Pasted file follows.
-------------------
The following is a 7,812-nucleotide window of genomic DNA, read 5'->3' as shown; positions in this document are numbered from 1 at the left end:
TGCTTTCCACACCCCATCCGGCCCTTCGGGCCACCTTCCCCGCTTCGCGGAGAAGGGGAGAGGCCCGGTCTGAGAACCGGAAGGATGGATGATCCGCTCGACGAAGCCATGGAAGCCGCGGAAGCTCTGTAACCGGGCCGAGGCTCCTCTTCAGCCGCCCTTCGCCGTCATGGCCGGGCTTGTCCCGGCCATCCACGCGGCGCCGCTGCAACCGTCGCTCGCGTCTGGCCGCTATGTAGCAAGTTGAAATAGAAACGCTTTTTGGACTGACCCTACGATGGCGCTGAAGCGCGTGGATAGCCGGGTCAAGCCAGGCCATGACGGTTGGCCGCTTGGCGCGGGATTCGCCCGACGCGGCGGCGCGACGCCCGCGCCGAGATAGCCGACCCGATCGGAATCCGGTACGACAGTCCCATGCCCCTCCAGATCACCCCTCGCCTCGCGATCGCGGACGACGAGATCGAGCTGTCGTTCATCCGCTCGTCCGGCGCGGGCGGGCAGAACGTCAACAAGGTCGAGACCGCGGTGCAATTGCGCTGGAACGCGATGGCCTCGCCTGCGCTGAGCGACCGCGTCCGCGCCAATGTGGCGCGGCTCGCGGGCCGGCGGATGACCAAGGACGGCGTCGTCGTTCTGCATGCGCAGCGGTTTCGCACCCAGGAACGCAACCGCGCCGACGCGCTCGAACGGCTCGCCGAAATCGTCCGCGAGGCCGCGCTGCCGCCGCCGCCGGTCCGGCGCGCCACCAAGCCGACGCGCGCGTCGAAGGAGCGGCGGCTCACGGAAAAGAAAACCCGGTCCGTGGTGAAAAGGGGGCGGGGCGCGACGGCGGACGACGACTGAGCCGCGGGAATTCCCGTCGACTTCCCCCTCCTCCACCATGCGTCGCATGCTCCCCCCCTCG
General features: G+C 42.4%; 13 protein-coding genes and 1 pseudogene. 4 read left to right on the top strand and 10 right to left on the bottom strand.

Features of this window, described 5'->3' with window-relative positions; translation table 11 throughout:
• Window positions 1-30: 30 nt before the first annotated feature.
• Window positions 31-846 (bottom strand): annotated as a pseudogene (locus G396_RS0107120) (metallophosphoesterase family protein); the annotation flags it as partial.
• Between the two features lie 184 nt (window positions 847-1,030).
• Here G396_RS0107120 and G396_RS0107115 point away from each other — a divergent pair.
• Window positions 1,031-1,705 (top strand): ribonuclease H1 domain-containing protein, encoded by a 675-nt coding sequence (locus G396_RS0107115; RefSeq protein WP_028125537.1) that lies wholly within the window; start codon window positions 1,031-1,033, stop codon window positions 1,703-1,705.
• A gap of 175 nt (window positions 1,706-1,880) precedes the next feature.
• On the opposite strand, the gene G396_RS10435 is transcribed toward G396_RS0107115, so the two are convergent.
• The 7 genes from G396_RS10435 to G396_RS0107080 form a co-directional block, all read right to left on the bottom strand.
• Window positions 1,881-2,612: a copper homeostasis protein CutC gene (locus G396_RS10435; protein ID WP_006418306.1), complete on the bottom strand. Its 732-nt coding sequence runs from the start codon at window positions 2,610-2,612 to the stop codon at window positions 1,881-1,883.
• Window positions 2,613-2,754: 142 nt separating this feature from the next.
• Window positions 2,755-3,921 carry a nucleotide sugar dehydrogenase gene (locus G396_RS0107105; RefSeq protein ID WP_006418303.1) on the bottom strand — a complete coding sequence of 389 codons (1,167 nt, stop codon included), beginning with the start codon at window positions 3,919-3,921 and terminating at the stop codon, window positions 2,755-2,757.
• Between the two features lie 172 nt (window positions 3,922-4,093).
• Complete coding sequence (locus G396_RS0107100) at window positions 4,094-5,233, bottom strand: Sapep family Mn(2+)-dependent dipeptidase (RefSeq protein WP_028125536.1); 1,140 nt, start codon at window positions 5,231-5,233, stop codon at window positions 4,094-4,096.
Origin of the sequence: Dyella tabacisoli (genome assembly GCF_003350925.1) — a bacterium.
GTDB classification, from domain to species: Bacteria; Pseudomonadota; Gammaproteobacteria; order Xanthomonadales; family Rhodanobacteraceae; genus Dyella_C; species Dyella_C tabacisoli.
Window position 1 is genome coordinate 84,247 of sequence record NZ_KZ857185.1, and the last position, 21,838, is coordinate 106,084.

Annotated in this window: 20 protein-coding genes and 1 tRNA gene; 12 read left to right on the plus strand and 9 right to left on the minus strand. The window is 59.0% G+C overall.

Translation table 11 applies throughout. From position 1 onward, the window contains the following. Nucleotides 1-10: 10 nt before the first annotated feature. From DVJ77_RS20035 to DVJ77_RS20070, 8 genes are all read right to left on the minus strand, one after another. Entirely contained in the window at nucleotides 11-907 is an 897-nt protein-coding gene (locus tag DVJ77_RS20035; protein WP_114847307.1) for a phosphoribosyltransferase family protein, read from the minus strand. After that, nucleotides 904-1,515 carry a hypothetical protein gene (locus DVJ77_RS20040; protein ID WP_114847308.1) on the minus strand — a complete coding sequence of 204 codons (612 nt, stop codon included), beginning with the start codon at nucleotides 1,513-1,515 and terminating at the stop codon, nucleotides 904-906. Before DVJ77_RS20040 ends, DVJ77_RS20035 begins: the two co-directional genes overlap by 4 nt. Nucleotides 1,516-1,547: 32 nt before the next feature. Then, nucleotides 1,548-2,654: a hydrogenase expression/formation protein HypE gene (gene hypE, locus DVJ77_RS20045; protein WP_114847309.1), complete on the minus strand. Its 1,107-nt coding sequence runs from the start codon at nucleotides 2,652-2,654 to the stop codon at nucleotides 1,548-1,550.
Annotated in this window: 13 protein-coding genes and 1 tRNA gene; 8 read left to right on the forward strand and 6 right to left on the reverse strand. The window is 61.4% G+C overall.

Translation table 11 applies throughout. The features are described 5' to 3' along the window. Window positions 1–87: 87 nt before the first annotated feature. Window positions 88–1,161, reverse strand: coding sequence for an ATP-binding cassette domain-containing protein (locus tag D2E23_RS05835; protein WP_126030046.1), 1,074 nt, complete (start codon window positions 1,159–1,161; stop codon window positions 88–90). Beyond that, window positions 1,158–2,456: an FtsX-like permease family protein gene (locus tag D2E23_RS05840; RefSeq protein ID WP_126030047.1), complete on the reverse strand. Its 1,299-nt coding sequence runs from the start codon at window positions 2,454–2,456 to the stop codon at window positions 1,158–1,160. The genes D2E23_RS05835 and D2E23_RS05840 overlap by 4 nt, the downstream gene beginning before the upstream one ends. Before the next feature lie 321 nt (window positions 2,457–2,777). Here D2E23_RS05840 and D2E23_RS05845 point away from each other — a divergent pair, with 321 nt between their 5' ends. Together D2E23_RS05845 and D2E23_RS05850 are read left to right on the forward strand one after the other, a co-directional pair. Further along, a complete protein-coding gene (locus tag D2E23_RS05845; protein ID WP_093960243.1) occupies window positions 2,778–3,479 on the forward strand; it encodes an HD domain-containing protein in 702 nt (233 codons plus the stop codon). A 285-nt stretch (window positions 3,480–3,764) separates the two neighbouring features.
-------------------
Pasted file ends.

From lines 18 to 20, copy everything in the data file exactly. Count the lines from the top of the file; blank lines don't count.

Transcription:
Origin of the sequence: Dyella tabacisoli (genome assembly GCF_003350925.1) — a bacterium.
GTDB classification, from domain to species: Bacteria; Pseudomonadota; Gammaproteobacteria; order Xanthomonadales; family Rhodanobacteraceae; genus Dyella_C; species Dyella_C tabacisoli.
Window position 1 is genome coordinate 84,247 of sequence record NZ_KZ857185.1, and the last position, 21,838, is coordinate 106,084.